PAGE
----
Corporations
  • Most difficult and costly to set up
  • Provides specific benefits to the owners
  • Separate legal entity – provides limited liability for all owners
  • Best access to capital markets
  • Easiest in which to transfer ownership
  • Income is taxed twice – once at the corporate level and once at the personal level – but otherwise gets very favorable tax treatment
  • Most closely scrutinized by the US Government and (if publicly traded) by the SEC
the corporate form
The Corporate Form
  • Ownership

The shareholders (also known as stockholders or equity holders) are the owners of the corporation.

  • Control

Ultimate control rests with the shareholders, but the managers control the day to day operations.

  • Risk Bearing

While all parties associated with the corporation bear risk, shareholders bear all residual risk.

flow of control in a corporation
Flow of Control in a Corporation

Shareholders

Board of Directors

Managers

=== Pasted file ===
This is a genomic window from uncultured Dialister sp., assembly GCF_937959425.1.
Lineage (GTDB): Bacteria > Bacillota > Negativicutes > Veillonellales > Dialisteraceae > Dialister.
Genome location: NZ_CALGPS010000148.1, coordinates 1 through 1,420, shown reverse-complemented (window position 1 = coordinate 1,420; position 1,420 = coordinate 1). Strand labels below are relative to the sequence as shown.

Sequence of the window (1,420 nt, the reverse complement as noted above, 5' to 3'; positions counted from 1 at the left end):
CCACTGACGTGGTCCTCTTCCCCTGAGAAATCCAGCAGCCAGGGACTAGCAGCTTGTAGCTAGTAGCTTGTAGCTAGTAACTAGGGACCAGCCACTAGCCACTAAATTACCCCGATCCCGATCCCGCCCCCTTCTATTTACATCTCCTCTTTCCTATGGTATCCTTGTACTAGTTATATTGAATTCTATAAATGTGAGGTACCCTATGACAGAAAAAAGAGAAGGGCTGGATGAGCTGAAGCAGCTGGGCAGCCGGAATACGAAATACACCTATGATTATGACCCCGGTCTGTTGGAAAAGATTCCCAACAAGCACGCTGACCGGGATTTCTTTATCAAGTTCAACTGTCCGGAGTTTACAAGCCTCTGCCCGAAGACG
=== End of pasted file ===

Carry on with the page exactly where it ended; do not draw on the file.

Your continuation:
corporation taxes
Corporation Taxes

VERY complicated and constantly changing

Owners (shareholders) file a Form 1040 for personal tax with dividend income included

The corporation files a Form 1120 (PDF) – US Corporation Income Tax Return – if gross receipts, or total income, or total assets are over $500,000 or if several other conditions are not met (see instructions)

Form 1120A (short form) (PDF) if all three are under $500,000 and other conditions are met.

constitutional protections for corporations
Constitutional Protections for Corporations
  • Right to due process and equal protection:

Corporations enjoy the right to equal protection and due process of law under the Fourteenth and Fifth Amendments to the U.S. Constitution and under similar provisions of most state constitutions.

  • Freedom of speech:

Absent some narrowly drawn restrictions serving compelling state interests, corporations have the right to express themselves on matters of public importance whether or not those issues "materially affect" corporate business.

constitutional protections for corporations20
Constitutional Protections for Corporations
  • Right to counsel: